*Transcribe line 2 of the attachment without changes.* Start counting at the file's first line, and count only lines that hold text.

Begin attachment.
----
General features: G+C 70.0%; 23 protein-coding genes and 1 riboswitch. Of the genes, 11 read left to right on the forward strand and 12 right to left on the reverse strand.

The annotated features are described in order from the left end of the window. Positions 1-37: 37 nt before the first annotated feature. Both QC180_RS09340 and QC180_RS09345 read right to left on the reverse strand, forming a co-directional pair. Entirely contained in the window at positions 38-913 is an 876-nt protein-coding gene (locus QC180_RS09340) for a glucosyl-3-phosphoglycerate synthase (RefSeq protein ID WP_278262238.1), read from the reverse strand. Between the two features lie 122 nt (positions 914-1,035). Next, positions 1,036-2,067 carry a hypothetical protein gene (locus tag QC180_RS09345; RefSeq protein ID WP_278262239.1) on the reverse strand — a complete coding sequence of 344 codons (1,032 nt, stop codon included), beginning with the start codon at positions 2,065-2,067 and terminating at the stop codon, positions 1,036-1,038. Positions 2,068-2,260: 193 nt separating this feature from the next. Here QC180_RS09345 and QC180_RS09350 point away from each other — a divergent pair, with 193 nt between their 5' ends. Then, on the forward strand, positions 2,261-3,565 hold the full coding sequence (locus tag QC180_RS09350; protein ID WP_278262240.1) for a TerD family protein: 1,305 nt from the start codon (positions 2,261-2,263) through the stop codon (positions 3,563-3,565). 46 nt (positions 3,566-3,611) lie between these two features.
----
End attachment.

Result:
The annotated features are described in order from the left end of the window. Positions 1-37: 37 nt before the first annotated feature. Both QC180_RS09340 and QC180_RS09345 read right to left on the reverse strand, forming a co-directional pair. Entirely contained in the window at positions 38-913 is an 876-nt protein-coding gene (locus QC180_RS09340) for a glucosyl-3-phosphoglycerate synthase (RefSeq protein ID WP_278262238.1), read from the reverse strand. Between the two features lie 122 nt (positions 914-1,035). Next, positions 1,036-2,067 carry a hypothetical protein gene (locus tag QC180_RS09345; RefSeq protein ID WP_278262239.1) on the reverse strand — a complete coding sequence of 344 codons (1,032 nt, stop codon included), beginning with the start codon at positions 2,065-2,067 and terminating at the stop codon, positions 1,036-1,038. Positions 2,068-2,260: 193 nt separating this feature from the next. Here QC180_RS09345 and QC180_RS09350 point away from each other — a divergent pair, with 193 nt between their 5' ends. Then, on the forward strand, positions 2,261-3,565 hold the full coding sequence (locus tag QC180_RS09350; protein ID WP_278262240.1) for a TerD family protein: 1,305 nt from the start codon (positions 2,261-2,263) through the stop codon (positions 3,563-3,565). 46 nt (positions 3,566-3,611) lie between these two features.